I stood facing a dark, misty hallway. Both sides of the hallway were lined with doors, and each door was labeled with a number, 1-10. The air around me seemed to shimmer, the mist filled with thousands of small blue icy particles. Next to me stood the guide.
She was tall, her hair pulled back and away from her face. She stood very straight, and her eyes were strange, piercing. She had introduced herself as Miss. M. Miss. M swept one hand down the hallway. “Here you are, Winter. The hallway of evil storybook queens. Every writer needs a villain for their story, and I think this is just as good a place as any to begin. After you speak with them, you’ll have a better idea how to write your own story.” I nodded, nervous. I didn’t know exactly what, or more importantly, who, I would find here. Mrs. M. motioned pointed at the nearest door. “As I explained earlier, each door is labeled with a number. The most benign of our storybook queens is labeled with a 1.” She pointed farther down the hallway, to a spot shrouded by shadows. “Our most evil queen with a 10.” She smiled. “You can speak with any of them, however I cannot guarantee your safety.” My eyes widened, alarmed. Mrs. M. laughed. “They cannot hurt you physically, Winter. That would be impossible. But, no one leaves here unaffected. That much I can promise you. Choose wisely.” Miss. M. inclined her head towards me and turned on her heel. I heard the clicking of her shoes on the stone floor fading into the distance as I stared down the hallway.
I didn’t know who to choose. The villain in my story needed to be evil, but maybe not too evil. A part of me wanted to explore the deepest parts of the passage, to see what it contained. But I was too afraid. Instead I turned to the middle door. Door number five. A good compromise. I took in a deep breath and stepped through the door.
I don’t know what I had expected to find. But it certainly wasn’t what I saw as I entered the room. I stepped into the inside of a cottage. Red and white checkerboard curtains decorated the wide, sunny windows. In the center of the room was a round white table spread with rows of freshly baked desserts. In the corner an oven cooked away cheerfully, filling the whole place with the smell of gingerbread. A smiling, round-faced woman sat at the table. She motioned to the desserts and then to a chair. “Welcome, Winter. I had a feeling I’d be seeing you. Please sit.”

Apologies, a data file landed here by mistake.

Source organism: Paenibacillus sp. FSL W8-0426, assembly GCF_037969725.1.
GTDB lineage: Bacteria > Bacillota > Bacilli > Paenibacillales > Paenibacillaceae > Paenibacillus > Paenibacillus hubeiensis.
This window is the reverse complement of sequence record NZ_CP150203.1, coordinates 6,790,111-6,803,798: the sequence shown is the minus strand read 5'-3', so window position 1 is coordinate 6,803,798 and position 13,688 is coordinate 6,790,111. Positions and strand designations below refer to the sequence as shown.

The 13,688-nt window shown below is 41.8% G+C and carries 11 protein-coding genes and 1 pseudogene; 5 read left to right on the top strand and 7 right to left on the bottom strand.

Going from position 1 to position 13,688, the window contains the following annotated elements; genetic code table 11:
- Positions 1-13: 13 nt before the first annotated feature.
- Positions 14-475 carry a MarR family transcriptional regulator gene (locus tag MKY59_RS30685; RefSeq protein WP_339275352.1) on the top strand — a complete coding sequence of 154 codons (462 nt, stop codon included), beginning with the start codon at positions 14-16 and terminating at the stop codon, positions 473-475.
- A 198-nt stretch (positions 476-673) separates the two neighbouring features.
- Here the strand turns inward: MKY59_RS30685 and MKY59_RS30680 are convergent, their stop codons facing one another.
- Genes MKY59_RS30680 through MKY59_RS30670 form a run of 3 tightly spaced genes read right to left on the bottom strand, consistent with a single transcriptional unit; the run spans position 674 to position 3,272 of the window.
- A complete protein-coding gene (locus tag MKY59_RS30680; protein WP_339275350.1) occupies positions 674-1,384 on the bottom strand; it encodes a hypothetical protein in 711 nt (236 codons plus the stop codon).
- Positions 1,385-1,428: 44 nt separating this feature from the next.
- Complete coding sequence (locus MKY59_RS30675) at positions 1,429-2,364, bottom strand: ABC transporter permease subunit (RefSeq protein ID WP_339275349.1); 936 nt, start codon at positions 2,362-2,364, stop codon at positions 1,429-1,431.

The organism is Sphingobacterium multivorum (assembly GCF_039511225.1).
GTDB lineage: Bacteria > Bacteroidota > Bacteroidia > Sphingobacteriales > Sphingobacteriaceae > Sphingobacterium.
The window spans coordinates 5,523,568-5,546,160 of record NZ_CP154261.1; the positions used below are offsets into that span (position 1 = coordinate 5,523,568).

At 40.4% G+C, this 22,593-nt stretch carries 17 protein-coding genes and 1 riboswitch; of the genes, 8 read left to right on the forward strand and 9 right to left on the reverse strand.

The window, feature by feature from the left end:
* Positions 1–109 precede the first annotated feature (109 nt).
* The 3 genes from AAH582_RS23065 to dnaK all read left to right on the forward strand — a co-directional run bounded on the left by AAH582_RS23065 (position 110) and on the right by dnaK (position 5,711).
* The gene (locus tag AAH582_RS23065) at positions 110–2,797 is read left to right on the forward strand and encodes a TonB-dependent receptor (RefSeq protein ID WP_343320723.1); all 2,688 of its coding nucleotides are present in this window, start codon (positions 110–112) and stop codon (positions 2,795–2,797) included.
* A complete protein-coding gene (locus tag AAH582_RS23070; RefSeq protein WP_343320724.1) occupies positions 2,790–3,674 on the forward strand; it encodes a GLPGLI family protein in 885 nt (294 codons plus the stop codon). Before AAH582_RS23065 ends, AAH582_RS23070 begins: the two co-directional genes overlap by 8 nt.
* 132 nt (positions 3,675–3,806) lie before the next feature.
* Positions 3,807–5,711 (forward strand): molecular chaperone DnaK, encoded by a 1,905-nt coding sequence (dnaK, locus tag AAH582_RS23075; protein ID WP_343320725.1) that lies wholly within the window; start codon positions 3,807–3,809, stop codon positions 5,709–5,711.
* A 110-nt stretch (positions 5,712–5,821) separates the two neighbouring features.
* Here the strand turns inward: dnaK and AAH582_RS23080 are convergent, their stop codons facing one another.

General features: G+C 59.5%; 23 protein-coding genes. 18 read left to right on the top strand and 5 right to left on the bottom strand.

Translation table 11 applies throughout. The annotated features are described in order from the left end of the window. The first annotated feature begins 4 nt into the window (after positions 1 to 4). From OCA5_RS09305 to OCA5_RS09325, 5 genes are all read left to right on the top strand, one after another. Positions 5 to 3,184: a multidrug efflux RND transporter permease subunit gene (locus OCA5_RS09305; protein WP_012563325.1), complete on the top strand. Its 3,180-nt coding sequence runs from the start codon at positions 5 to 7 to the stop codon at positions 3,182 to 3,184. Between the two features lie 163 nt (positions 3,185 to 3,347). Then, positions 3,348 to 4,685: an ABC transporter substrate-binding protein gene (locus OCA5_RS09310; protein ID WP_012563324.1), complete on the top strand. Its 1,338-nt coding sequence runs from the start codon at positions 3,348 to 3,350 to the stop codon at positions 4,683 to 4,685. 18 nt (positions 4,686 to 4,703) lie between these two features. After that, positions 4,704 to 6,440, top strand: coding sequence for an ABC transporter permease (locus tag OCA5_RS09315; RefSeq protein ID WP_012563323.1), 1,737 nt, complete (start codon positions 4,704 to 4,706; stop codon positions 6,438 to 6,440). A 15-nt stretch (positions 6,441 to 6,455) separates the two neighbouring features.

I sat hesitantly on the edge of the chair. The woman lifted a muffin and held it towards me. I shook my head. I didn’t think taking a baked dessert from an evil queen was a good idea. She shrugged and put the muffin back down, patting her hair. “Suit yourself.”
“I thought you were a storybook queen.” I looked around the cottage. “Your cottage is beautiful, but it looks like it’s from Hansel and Gretel.”
She laughed. “I am. This is my summer home. It’s where I accept visitors. You know, you shouldn’t make assumptions about people, Winter. It’s not a very good habit. Now. Tell me.” She lifted the muffin she’d offered me and carefully removed the foil. “What are you trying to find out, exactly?”
“Well, um…” I started, then stopped. I looked down at my list of questions. They all seemed suddenly pointless. What did I want to know exactly? “I don’t know,” I finally admitted. “I ‘m trying to write a character for my book and I guess I need inspiration. I thought I might find it here.”
She laughed. “And let me guess, I’m not inspiring enough. You’re considering going down the hallway one more door. Maybe evil queen number 6 will be more interesting. Well.” Her eyes suddenly darkened, the air around her seemed to thicken. I scooted my chair back, alarmed. She lifted her arms. The cottage melted away.
I looked up, amazed. I was now sitting in an ice palace, perched uncomfortably on a silver throne. Across from me stood the queen, dressed in a blue floor length dress. On her head she wore an ice crown, sparkling with diamonds. All around her the strange icy light swirled, making me dizzy. I blinked to clear my head.
She smiled. “I think you’re going to find, Winter, that getting to know me is just as challenging as getting to know anyone else. I’m far too complex a being to be summarized in a few list of questions on one simple visit. So why don’t we do this? Why don’t you leave now, and come back to see me again next week?”
I nodded, not knowing what else to say. The ice palace made me cold, and the light made me feel uneasy, as though the floor would soon melt out from under me. I turned and left the palace. Miss. M. was nowhere to be seen as I walked down the hallway. I had no desire to look back. That night I sat at my computer, consumed with a sense of unease. Could I trust her? Who was she, Queen number 5? I didn’t feel like I knew my villain any better than before my trip. But maybe that was the point. It would take many more trips until I would have a better idea of who she was–how far she would go, how cruel she would ultimately turn out to be. I shut my computer and went to bed. And dreamed of ice and strange watching eyes.
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